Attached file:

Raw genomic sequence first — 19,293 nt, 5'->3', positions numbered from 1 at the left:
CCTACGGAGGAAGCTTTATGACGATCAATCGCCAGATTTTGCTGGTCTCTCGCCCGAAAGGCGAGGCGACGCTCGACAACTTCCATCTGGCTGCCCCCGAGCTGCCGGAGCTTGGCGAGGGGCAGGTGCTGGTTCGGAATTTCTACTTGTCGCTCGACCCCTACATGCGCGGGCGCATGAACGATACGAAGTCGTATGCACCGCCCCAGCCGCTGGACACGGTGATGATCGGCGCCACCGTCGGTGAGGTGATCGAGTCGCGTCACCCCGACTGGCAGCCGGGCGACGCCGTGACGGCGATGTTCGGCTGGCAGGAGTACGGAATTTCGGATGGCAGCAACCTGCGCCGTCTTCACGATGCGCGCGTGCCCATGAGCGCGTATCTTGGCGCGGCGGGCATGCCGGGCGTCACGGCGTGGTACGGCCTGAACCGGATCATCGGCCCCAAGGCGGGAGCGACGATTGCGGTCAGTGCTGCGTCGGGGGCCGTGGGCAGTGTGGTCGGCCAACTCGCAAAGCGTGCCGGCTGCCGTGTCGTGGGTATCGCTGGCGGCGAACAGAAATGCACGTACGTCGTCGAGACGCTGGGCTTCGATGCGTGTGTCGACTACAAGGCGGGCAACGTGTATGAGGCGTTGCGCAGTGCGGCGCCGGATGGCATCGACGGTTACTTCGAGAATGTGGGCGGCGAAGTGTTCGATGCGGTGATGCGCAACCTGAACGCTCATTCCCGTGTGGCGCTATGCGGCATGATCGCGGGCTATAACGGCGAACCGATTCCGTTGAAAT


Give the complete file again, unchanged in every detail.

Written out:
Raw genomic sequence first — 19,293 nt, 5'->3', positions numbered from 1 at the left:
CCTACGGAGGAAGCTTTATGACGATCAATCGCCAGATTTTGCTGGTCTCTCGCCCGAAAGGCGAGGCGACGCTCGACAACTTCCATCTGGCTGCCCCCGAGCTGCCGGAGCTTGGCGAGGGGCAGGTGCTGGTTCGGAATTTCTACTTGTCGCTCGACCCCTACATGCGCGGGCGCATGAACGATACGAAGTCGTATGCACCGCCCCAGCCGCTGGACACGGTGATGATCGGCGCCACCGTCGGTGAGGTGATCGAGTCGCGTCACCCCGACTGGCAGCCGGGCGACGCCGTGACGGCGATGTTCGGCTGGCAGGAGTACGGAATTTCGGATGGCAGCAACCTGCGCCGTCTTCACGATGCGCGCGTGCCCATGAGCGCGTATCTTGGCGCGGCGGGCATGCCGGGCGTCACGGCGTGGTACGGCCTGAACCGGATCATCGGCCCCAAGGCGGGAGCGACGATTGCGGTCAGTGCTGCGTCGGGGGCCGTGGGCAGTGTGGTCGGCCAACTCGCAAAGCGTGCCGGCTGCCGTGTCGTGGGTATCGCTGGCGGCGAACAGAAATGCACGTACGTCGTCGAGACGCTGGGCTTCGATGCGTGTGTCGACTACAAGGCGGGCAACGTGTATGAGGCGTTGCGCAGTGCGGCGCCGGATGGCATCGACGGTTACTTCGAGAATGTGGGCGGCGAAGTGTTCGATGCGGTGATGCGCAACCTGAACGCTCATTCCCGTGTGGCGCTATGCGGCATGATCGCGGGCTATAACGGCGAACCGATTCCGTTGAAAT